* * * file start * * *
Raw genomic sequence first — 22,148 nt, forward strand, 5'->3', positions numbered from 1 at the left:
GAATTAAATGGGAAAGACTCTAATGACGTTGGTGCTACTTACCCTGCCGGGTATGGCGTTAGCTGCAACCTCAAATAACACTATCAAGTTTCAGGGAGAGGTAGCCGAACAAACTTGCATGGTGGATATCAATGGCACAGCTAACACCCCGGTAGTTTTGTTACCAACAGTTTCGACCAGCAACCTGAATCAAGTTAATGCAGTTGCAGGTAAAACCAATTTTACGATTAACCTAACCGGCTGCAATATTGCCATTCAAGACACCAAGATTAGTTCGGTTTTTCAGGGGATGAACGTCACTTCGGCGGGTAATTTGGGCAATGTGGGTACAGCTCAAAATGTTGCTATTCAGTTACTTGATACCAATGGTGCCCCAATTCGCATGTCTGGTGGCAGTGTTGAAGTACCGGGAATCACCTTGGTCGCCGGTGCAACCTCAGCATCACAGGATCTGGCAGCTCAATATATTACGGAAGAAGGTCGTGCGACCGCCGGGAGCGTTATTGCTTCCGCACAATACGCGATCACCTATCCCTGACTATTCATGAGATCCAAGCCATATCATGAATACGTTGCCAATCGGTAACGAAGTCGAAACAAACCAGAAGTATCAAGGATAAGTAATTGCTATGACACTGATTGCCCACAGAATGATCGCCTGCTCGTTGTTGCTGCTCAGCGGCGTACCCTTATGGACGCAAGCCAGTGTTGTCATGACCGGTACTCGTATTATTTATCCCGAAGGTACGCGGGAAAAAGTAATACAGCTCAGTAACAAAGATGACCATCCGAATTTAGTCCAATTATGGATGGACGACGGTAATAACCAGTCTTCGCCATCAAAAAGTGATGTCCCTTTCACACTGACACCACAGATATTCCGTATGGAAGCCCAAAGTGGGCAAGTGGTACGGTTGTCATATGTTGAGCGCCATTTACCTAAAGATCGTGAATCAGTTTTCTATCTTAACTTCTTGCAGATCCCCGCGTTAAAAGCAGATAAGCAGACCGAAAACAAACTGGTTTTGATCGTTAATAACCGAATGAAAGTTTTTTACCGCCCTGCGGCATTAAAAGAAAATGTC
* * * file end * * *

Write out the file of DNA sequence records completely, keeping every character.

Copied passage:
Raw genomic sequence first — 22,148 nt, forward strand, 5'->3', positions numbered from 1 at the left:
GAATTAAATGGGAAAGACTCTAATGACGTTGGTGCTACTTACCCTGCCGGGTATGGCGTTAGCTGCAACCTCAAATAACACTATCAAGTTTCAGGGAGAGGTAGCCGAACAAACTTGCATGGTGGATATCAATGGCACAGCTAACACCCCGGTAGTTTTGTTACCAACAGTTTCGACCAGCAACCTGAATCAAGTTAATGCAGTTGCAGGTAAAACCAATTTTACGATTAACCTAACCGGCTGCAATATTGCCATTCAAGACACCAAGATTAGTTCGGTTTTTCAGGGGATGAACGTCACTTCGGCGGGTAATTTGGGCAATGTGGGTACAGCTCAAAATGTTGCTATTCAGTTACTTGATACCAATGGTGCCCCAATTCGCATGTCTGGTGGCAGTGTTGAAGTACCGGGAATCACCTTGGTCGCCGGTGCAACCTCAGCATCACAGGATCTGGCAGCTCAATATATTACGGAAGAAGGTCGTGCGACCGCCGGGAGCGTTATTGCTTCCGCACAATACGCGATCACCTATCCCTGACTATTCATGAGATCCAAGCCATATCATGAATACGTTGCCAATCGGTAACGAAGTCGAAACAAACCAGAAGTATCAAGGATAAGTAATTGCTATGACACTGATTGCCCACAGAATGATCGCCTGCTCGTTGTTGCTGCTCAGCGGCGTACCCTTATGGACGCAAGCCAGTGTTGTCATGACCGGTACTCGTATTATTTATCCCGAAGGTACGCGGGAAAAAGTAATACAGCTCAGTAACAAAGATGACCATCCGAATTTAGTCCAATTATGGATGGACGACGGTAATAACCAGTCTTCGCCATCAAAAAGTGATGTCCCTTTCACACTGACACCACAGATATTCCGTATGGAAGCCCAAAGTGGGCAAGTGGTACGGTTGTCATATGTTGAGCGCCATTTACCTAAAGATCGTGAATCAGTTTTCTATCTTAACTTCTTGCAGATCCCCGCGTTAAAAGCAGATAAGCAGACCGAAAACAAACTGGTTTTGATCGTTAATAACCGAATGAAAGTTTTTTACCGCCCTGCGGCATTAAAAGAAAATGTC